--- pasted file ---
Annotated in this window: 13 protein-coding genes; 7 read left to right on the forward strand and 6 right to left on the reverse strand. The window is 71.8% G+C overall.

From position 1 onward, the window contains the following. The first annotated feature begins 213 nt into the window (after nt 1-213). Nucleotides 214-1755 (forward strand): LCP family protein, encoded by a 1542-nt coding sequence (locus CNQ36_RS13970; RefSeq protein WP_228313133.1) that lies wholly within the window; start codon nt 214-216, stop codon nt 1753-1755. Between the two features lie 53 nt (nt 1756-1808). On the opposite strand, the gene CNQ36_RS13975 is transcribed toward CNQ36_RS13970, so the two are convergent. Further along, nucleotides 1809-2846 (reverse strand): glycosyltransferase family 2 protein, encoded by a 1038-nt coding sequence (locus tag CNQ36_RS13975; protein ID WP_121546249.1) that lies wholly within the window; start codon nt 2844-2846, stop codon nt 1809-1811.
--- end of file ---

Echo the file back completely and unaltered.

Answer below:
Annotated in this window: 13 protein-coding genes; 7 read left to right on the forward strand and 6 right to left on the reverse strand. The window is 71.8% G+C overall.

From position 1 onward, the window contains the following. The first annotated feature begins 213 nt into the window (after nt 1-213). Nucleotides 214-1755 (forward strand): LCP family protein, encoded by a 1542-nt coding sequence (locus CNQ36_RS13970; RefSeq protein WP_228313133.1) that lies wholly within the window; start codon nt 214-216, stop codon nt 1753-1755. Between the two features lie 53 nt (nt 1756-1808). On the opposite strand, the gene CNQ36_RS13975 is transcribed toward CNQ36_RS13970, so the two are convergent. Further along, nucleotides 1809-2846 (reverse strand): glycosyltransferase family 2 protein, encoded by a 1038-nt coding sequence (locus tag CNQ36_RS13975; protein ID WP_121546249.1) that lies wholly within the window; start codon nt 2844-2846, stop codon nt 1809-1811.